DxO PhotoLab Review

January 11, 2018 | Tim Coleman | Software Reviews | Rating star Rating star Rating star Rating star Half rating star


DxO PhotoLab was launched in the last quarter of 2017 and succeeds DxO Optics Pro. It’s a popular editing software among photographers looking to get the best quality possible out of RAW format images.

The big selling point of the predecessor DxO Optics Pro is the prowess of its RAW processing engine. It’s quite easy and quick to create images with excellent sharpness, low noise and wide tonal range. Many will swear by its RAW image editing quality over competitors such as Adobe Lightroom.

DxO PhotoLab builds on DxO Optics Pro. So what’s new? Mainly, localised image adjustments. It is now possible to make edits to selected areas within an image.

It’s an enticing prospect. You don’t need to go through the hassle of making general RAW edits to an image in the DxO software, only to then reopen it in different software in order to make localised adjustments. Now, fine quality adjustments are all in one package. These are encouraging steps in the right direction for DxO.

DxO PhotoLab starts at £99 and is available on the DxO website. Let’s take a closer look.

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DxO PhotoLabs is available in two editions; Essential and Elite. The Essential edition costs £99 while the Elite Edition is £159. There is a free one month trial to try the software out first.

There is a list on the DxO website highlighting the difference between the two Editions. We expect most users will want the Elite Edition, which among other things has the new PRIME 2016 denoising RAW tool, ClearView, anti-moire tool and Presets editor.

This review is based on the Elite version 1.1.0 build 56, using a MacBook Pro Retina (early 2015) with 16GB memory, 2.7GHz processor and Mac OS High Sierra 10.13.2 operating system.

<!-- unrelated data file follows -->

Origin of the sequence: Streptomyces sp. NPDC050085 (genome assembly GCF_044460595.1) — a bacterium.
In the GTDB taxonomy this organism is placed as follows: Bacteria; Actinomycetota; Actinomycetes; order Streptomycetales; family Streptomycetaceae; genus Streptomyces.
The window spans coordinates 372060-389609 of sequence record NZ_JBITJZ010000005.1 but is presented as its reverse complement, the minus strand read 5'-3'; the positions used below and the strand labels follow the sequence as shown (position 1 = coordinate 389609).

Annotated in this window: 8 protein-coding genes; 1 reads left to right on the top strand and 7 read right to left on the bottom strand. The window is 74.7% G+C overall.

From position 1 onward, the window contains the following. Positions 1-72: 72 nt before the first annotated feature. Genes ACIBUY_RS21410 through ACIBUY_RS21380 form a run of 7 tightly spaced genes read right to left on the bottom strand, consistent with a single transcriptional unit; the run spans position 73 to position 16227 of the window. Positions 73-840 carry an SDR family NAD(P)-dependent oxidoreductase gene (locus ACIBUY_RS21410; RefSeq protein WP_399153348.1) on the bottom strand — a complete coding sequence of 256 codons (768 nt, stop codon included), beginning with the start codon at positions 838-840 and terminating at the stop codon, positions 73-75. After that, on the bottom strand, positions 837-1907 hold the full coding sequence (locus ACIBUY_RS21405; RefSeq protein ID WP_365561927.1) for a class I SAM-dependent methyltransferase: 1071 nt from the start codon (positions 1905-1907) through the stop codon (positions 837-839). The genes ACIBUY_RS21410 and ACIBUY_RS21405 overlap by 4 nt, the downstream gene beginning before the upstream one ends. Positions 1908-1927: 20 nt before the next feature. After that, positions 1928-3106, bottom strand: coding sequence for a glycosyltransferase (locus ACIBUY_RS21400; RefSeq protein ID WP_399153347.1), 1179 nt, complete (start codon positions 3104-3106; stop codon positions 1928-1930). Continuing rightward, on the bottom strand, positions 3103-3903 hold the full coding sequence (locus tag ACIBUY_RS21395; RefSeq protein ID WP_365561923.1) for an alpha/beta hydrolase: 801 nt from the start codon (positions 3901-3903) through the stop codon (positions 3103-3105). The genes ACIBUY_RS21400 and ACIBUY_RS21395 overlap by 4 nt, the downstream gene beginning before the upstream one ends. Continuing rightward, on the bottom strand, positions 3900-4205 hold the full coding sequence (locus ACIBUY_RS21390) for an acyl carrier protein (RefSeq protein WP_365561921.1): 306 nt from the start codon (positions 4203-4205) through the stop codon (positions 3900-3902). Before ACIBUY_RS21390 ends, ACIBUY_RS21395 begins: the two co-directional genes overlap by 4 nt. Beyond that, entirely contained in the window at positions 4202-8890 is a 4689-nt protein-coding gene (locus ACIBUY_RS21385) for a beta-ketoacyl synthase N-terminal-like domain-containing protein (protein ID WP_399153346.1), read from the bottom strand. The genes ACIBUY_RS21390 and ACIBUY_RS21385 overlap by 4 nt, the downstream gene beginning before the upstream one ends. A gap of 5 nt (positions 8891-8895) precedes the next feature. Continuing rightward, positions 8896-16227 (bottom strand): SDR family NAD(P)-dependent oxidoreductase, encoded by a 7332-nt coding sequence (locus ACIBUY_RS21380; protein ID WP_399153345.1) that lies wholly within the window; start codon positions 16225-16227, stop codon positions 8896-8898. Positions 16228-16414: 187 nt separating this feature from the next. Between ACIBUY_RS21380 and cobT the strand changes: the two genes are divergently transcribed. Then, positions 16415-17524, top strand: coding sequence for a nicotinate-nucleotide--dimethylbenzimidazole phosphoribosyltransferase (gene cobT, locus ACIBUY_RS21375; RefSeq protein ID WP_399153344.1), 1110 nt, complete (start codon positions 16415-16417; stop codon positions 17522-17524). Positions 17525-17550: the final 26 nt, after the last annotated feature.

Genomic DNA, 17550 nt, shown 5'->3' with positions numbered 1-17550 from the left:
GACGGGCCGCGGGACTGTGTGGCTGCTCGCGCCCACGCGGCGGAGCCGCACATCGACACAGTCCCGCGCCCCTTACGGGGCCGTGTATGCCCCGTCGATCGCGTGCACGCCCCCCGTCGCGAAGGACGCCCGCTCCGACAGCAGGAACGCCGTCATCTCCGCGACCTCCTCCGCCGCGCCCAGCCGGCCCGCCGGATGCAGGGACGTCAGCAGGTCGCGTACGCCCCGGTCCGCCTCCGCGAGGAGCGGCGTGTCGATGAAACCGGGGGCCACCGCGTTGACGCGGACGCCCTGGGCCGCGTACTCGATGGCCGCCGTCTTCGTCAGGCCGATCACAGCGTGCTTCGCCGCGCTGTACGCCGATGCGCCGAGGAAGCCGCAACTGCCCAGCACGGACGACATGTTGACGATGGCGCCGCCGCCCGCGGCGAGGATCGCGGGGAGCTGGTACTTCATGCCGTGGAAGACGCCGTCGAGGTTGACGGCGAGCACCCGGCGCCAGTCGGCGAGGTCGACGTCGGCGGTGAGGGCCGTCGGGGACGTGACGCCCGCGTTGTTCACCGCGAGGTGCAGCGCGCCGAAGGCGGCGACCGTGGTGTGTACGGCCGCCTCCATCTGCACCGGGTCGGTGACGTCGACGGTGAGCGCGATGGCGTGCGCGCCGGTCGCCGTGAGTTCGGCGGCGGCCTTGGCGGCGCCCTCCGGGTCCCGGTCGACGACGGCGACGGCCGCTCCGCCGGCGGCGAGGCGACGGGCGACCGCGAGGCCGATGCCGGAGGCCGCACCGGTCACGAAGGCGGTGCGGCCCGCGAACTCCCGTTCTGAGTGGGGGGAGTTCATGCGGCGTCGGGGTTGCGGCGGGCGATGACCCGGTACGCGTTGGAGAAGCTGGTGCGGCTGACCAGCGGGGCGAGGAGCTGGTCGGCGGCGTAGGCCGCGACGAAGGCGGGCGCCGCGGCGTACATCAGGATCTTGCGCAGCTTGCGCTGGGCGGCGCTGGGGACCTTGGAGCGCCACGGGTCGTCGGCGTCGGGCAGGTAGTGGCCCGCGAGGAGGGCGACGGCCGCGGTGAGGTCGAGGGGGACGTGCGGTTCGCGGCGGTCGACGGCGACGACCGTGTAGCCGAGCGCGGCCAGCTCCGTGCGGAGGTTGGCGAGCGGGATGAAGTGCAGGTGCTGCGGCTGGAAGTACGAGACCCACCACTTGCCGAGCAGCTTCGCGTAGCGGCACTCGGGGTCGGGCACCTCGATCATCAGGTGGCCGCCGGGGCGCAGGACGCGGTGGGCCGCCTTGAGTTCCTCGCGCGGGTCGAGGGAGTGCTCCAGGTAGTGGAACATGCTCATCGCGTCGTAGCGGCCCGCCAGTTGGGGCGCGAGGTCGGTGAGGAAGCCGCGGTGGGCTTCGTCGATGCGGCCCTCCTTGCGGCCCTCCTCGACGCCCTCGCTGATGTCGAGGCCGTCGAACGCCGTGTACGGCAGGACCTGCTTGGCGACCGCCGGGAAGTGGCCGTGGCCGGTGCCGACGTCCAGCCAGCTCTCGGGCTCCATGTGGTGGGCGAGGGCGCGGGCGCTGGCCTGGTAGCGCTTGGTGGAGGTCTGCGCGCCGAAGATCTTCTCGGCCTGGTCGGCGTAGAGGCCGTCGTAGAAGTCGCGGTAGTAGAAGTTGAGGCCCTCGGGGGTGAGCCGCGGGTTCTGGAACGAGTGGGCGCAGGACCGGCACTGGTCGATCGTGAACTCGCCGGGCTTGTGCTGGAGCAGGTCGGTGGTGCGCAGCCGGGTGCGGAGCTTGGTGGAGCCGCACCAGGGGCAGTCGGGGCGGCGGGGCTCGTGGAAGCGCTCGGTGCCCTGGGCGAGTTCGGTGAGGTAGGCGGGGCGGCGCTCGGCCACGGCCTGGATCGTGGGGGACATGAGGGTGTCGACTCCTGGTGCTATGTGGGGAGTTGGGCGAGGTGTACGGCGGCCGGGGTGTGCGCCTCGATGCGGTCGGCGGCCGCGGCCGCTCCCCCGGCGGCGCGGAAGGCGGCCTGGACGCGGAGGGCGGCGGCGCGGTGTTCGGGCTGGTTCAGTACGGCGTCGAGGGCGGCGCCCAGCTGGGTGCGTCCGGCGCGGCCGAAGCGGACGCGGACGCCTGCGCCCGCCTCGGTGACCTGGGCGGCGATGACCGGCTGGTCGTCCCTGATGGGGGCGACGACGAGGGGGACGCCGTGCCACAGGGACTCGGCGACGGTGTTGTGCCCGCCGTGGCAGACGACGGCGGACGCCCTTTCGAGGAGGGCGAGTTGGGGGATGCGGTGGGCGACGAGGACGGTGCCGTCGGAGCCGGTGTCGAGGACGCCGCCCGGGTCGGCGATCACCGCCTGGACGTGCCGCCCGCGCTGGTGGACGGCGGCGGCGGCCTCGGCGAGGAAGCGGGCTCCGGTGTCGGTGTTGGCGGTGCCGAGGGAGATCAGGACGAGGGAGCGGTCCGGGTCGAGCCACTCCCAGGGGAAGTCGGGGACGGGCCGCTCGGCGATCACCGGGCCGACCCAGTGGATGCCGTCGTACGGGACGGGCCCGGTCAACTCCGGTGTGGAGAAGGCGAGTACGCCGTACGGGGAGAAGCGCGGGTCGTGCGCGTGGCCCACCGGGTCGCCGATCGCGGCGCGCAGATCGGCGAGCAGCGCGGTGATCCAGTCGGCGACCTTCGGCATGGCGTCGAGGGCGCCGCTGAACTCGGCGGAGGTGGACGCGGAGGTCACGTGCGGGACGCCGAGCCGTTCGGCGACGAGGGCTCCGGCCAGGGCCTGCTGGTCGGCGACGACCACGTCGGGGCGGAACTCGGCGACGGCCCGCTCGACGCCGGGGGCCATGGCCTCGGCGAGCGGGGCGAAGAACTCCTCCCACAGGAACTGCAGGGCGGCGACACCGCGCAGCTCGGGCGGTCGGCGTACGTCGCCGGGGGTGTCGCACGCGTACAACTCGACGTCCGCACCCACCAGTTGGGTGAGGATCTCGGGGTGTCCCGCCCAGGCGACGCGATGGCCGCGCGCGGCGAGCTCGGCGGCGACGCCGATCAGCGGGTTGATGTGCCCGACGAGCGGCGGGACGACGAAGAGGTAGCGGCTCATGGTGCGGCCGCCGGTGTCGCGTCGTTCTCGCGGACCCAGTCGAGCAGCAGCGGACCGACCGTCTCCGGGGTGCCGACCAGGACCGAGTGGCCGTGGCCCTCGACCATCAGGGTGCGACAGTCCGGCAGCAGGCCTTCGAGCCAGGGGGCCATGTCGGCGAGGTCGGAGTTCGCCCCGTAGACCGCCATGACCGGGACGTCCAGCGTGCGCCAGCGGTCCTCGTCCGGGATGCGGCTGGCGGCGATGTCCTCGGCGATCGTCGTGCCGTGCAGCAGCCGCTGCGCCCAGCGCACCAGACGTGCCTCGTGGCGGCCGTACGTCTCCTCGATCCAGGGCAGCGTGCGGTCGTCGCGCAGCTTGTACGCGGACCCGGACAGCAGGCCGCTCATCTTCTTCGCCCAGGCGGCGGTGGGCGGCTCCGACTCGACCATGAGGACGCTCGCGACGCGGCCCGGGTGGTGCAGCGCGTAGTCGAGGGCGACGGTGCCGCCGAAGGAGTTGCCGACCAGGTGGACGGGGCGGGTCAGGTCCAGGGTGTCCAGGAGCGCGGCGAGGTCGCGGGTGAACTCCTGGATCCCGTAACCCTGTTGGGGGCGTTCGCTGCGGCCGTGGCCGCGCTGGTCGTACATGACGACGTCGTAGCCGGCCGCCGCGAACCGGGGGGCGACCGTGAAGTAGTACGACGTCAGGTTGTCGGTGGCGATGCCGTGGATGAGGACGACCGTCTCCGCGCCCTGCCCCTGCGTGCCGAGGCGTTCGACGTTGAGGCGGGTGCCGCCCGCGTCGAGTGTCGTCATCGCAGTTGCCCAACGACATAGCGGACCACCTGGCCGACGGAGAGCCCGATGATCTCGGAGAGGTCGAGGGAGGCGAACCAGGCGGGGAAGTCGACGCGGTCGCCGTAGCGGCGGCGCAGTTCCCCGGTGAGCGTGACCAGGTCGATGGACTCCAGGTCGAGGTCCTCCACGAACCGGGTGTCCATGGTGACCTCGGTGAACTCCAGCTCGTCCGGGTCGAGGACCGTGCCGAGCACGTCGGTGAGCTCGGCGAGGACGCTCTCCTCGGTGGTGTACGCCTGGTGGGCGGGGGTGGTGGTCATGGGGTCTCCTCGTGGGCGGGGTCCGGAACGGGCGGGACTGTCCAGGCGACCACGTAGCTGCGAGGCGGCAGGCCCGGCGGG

DxO regularly adds profiles for lenses, so there is no concern about compatibility issues with new RAW files. The software will automatically detect the RAW files being imported and download any necessary camera/ lens combination DxO profiles (‘modules’) for these files.

In addition to JPEG images, we’ve made edits to images of a few RAW files formats; Nikon NEF, Sony ARW and Canon CR2 files.

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Of course in this review we do not have the space to comment on all file formats. We suggest downloading a trial version of the software to see for yourself, if you’re RAW format is not listed here. 

There are optional add-on programs called ViewPoint and FilmPack, that integrate to DxO PhotoLab once installed. ViewPoint is used for perspective corrections, while the beginner-friendly FilmPack offers numerous single-click analogue film effects.

DxO PhotoLab is set up with two main windows; Organize and Customize. There is overlap for these two windows in our Ease of Use and Performance review sections. However, the Organize window mainly covers the Ease of Use section, while the Customize window demonstrates how effective the software is in the Performance section. 

Let’s first then look at the Organize aspect of DxO PhotoLab.

Ease of Use


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By default, Organize displays all your image folders in the left hand panel. There is no need to import images into the software. Instead, you work directly onto the image files in their original location. Things are simpler this way, since edits made to RAW files are non-destructive. However, there is an additional option to create a Project under a new folder.